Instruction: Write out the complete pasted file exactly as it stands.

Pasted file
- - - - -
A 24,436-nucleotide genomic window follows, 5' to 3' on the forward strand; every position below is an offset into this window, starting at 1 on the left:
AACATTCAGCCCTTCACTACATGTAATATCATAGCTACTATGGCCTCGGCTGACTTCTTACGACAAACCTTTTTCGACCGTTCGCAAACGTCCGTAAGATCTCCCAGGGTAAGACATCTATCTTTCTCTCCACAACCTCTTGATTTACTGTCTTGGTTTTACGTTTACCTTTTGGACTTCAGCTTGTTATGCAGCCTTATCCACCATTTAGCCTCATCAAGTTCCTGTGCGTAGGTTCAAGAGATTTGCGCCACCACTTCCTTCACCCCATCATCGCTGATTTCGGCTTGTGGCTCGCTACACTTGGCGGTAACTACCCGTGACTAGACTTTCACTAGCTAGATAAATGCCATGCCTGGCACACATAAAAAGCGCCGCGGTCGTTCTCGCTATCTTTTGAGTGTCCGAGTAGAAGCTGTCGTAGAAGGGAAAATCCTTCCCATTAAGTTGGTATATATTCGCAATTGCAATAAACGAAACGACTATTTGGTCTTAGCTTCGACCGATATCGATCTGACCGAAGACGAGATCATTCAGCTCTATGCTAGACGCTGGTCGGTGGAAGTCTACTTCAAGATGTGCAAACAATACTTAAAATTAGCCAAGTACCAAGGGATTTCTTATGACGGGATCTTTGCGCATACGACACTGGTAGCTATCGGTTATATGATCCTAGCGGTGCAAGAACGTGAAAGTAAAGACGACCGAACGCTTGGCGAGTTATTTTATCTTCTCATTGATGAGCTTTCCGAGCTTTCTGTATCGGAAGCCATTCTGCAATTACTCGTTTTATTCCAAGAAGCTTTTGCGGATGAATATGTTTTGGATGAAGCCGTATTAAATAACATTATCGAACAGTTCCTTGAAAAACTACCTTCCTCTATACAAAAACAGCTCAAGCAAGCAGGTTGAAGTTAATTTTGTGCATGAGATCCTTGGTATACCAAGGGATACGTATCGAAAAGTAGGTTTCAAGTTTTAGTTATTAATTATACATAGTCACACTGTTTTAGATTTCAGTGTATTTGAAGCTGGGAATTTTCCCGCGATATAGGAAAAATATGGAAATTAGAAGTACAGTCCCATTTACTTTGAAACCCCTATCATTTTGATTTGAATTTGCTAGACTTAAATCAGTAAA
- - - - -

A 24,436-nucleotide genomic window follows, 5' to 3' on the forward strand; every position below is an offset into this window, starting at 1 on the left:
AACATTCAGCCCTTCACTACATGTAATATCATAGCTACTATGGCCTCGGCTGACTTCTTACGACAAACCTTTTTCGACCGTTCGCAAACGTCCGTAAGATCTCCCAGGGTAAGACATCTATCTTTCTCTCCACAACCTCTTGATTTACTGTCTTGGTTTTACGTTTACCTTTTGGACTTCAGCTTGTTATGCAGCCTTATCCACCATTTAGCCTCATCAAGTTCCTGTGCGTAGGTTCAAGAGATTTGCGCCACCACTTCCTTCACCCCATCATCGCTGATTTCGGCTTGTGGCTCGCTACACTTGGCGGTAACTACCCGTGACTAGACTTTCACTAGCTAGATAAATGCCATGCCTGGCACACATAAAAAGCGCCGCGGTCGTTCTCGCTATCTTTTGAGTGTCCGAGTAGAAGCTGTCGTAGAAGGGAAAATCCTTCCCATTAAGTTGGTATATATTCGCAATTGCAATAAACGAAACGACTATTTGGTCTTAGCTTCGACCGATATCGATCTGACCGAAGACGAGATCATTCAGCTCTATGCTAGACGCTGGTCGGTGGAAGTCTACTTCAAGATGTGCAAACAATACTTAAAATTAGCCAAGTACCAAGGGATTTCTTATGACGGGATCTTTGCGCATACGACACTGGTAGCTATCGGTTATATGATCCTAGCGGTGCAAGAACGTGAAAGTAAAGACGACCGAACGCTTGGCGAGTTATTTTATCTTCTCATTGATGAGCTTTCCGAGCTTTCTGTATCGGAAGCCATTCTGCAATTACTCGTTTTATTCCAAGAAGCTTTTGCGGATGAATATGTTTTGGATGAAGCCGTATTAAATAACATTATCGAACAGTTCCTTGAAAAACTACCTTCCTCTATACAAAAACAGCTCAAGCAAGCAGGTTGAAGTTAATTTTGTGCATGAGATCCTTGGTATACCAAGGGATACGTATCGAAAAGTAGGTTTCAAGTTTTAGTTATTAATTATACATAGTCACACTGTTTTAGATTTCAGTGTATTTGAAGCTGGGAATTTTCCCGCGATATAGGAAAAATATGGAAATTAGAAGTACAGTCCCATTTACTTTGAAACCCCTATCATTTTGATTTGAATTTGCTAGACTTAAATCAGTAAA